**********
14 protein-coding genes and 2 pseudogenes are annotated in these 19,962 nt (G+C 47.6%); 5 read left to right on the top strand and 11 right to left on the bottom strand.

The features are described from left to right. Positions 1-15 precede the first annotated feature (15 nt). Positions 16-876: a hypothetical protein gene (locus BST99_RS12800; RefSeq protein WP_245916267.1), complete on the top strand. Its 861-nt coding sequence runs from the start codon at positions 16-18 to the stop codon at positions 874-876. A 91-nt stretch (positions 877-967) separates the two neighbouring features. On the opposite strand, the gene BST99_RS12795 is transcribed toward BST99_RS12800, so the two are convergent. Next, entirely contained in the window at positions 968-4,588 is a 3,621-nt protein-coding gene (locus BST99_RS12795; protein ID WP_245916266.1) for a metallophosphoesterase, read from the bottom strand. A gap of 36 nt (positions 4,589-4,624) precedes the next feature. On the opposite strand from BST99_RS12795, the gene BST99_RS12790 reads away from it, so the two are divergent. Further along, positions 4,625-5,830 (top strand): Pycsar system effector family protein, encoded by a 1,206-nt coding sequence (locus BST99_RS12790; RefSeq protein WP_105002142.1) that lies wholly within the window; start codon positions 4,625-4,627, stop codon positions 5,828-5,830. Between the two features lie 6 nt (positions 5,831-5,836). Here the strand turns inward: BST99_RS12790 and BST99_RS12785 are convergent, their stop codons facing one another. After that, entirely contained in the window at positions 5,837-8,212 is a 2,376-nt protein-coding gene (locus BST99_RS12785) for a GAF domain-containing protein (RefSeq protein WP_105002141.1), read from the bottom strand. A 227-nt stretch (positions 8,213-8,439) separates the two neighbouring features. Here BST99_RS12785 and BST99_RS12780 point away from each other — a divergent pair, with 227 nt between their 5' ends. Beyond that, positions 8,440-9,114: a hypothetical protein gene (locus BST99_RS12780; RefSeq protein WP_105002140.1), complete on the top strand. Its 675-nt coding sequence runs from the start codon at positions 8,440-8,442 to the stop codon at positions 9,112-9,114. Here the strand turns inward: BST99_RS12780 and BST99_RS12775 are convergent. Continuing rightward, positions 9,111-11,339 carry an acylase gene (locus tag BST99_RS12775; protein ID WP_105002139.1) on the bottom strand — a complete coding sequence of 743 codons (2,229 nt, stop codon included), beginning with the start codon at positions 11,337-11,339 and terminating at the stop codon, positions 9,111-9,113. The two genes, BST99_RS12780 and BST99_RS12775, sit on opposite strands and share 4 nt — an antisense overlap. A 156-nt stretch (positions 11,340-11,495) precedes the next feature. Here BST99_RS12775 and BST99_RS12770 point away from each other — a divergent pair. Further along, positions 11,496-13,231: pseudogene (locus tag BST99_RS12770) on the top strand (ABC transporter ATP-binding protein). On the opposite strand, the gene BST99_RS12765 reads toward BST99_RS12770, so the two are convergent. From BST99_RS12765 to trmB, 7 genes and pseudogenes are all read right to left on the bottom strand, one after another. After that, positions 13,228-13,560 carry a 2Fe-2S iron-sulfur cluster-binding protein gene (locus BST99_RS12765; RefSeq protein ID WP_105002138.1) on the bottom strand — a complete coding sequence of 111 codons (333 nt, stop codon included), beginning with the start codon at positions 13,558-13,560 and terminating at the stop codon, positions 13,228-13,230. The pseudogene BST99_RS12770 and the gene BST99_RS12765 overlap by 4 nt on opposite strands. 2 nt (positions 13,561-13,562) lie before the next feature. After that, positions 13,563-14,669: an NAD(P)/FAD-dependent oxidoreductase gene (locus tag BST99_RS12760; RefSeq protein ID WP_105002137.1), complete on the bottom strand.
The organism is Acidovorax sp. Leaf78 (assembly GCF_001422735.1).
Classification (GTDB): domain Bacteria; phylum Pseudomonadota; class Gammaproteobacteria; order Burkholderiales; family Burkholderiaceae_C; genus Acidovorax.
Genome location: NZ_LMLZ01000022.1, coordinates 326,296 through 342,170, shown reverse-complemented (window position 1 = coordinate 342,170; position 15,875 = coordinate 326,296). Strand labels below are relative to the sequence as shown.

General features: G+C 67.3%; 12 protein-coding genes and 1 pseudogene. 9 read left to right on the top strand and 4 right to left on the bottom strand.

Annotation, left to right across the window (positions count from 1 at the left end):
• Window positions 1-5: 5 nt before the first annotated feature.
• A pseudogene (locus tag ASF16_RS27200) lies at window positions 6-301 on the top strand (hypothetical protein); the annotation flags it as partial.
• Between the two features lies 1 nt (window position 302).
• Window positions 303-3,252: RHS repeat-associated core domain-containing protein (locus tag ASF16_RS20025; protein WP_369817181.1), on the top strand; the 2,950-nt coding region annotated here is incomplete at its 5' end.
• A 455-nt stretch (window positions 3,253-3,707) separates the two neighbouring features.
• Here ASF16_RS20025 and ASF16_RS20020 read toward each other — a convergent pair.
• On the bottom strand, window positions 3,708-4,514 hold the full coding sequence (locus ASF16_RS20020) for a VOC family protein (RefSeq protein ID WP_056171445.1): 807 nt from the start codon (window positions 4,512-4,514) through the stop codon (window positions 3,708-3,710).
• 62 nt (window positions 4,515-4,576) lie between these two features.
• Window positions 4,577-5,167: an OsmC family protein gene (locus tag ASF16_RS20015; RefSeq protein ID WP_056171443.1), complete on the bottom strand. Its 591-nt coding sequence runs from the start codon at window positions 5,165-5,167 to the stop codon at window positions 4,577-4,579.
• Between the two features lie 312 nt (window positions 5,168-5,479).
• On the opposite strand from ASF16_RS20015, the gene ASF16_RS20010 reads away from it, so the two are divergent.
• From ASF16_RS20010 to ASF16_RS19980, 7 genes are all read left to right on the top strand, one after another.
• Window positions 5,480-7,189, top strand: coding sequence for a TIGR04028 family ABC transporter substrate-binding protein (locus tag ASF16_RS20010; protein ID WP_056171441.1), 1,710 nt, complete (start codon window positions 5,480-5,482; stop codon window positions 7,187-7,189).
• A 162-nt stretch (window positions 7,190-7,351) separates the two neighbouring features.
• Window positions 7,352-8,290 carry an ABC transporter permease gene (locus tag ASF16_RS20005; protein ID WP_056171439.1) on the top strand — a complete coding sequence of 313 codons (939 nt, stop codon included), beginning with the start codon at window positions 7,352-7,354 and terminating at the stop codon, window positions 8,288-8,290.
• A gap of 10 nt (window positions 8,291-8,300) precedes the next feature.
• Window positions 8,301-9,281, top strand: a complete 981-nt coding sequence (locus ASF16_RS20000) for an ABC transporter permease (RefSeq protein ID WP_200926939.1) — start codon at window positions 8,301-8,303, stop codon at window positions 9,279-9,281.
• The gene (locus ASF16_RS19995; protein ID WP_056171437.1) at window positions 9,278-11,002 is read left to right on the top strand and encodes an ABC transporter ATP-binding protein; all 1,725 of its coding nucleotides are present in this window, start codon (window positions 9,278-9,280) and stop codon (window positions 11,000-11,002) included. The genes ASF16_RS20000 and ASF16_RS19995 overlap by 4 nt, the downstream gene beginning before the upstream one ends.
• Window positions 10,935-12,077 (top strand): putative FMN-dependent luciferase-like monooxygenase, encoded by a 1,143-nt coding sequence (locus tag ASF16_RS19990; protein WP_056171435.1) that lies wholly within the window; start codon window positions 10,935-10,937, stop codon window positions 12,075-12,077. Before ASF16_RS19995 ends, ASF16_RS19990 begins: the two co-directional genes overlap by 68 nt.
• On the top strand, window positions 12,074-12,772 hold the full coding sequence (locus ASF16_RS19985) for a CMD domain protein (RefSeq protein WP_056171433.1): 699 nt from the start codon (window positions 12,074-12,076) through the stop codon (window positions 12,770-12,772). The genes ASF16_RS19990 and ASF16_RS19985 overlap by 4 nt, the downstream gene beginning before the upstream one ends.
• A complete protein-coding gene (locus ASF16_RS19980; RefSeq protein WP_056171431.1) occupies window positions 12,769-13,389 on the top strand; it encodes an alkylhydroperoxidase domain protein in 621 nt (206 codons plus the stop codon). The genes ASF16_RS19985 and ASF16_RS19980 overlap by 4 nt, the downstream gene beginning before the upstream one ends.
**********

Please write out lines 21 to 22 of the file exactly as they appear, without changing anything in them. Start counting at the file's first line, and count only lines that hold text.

• A 162-nt stretch (window positions 7,190-7,351) separates the two neighbouring features.
• Window positions 7,352-8,290 carry an ABC transporter permease gene (locus tag ASF16_RS20005; protein ID WP_056171439.1) on the top strand — a complete coding sequence of 313 codons (939 nt, stop codon included), beginning with the start codon at window positions 7,352-7,354 and terminating at the stop codon, window positions 8,288-8,290.